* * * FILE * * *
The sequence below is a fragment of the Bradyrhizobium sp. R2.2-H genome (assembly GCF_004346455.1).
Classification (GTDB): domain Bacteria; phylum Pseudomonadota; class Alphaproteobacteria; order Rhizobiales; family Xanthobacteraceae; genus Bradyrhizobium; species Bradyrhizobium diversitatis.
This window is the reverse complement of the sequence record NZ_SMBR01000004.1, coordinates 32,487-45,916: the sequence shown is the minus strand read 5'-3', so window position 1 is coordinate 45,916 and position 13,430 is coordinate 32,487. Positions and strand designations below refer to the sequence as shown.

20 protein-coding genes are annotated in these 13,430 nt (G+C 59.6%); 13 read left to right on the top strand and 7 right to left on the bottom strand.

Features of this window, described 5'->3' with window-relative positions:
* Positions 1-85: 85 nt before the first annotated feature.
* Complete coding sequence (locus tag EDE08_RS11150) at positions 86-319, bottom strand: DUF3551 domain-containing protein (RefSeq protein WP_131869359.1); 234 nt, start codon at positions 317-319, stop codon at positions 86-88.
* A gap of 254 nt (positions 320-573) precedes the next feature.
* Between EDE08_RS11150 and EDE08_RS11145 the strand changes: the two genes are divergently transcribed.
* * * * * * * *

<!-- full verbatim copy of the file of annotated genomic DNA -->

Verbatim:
The sequence below is a fragment of the Bradyrhizobium sp. R2.2-H genome (assembly GCF_004346455.1).
Classification (GTDB): domain Bacteria; phylum Pseudomonadota; class Alphaproteobacteria; order Rhizobiales; family Xanthobacteraceae; genus Bradyrhizobium; species Bradyrhizobium diversitatis.
This window is the reverse complement of the sequence record NZ_SMBR01000004.1, coordinates 32,487-45,916: the sequence shown is the minus strand read 5'-3', so window position 1 is coordinate 45,916 and position 13,430 is coordinate 32,487. Positions and strand designations below refer to the sequence as shown.

20 protein-coding genes are annotated in these 13,430 nt (G+C 59.6%); 13 read left to right on the top strand and 7 right to left on the bottom strand.

Features of this window, described 5'->3' with window-relative positions:
* Positions 1-85: 85 nt before the first annotated feature.
* Complete coding sequence (locus tag EDE08_RS11150) at positions 86-319, bottom strand: DUF3551 domain-containing protein (RefSeq protein WP_131869359.1); 234 nt, start codon at positions 317-319, stop codon at positions 86-88.
* A gap of 254 nt (positions 320-573) precedes the next feature.
* Between EDE08_RS11150 and EDE08_RS11145 the strand changes: the two genes are divergently transcribed.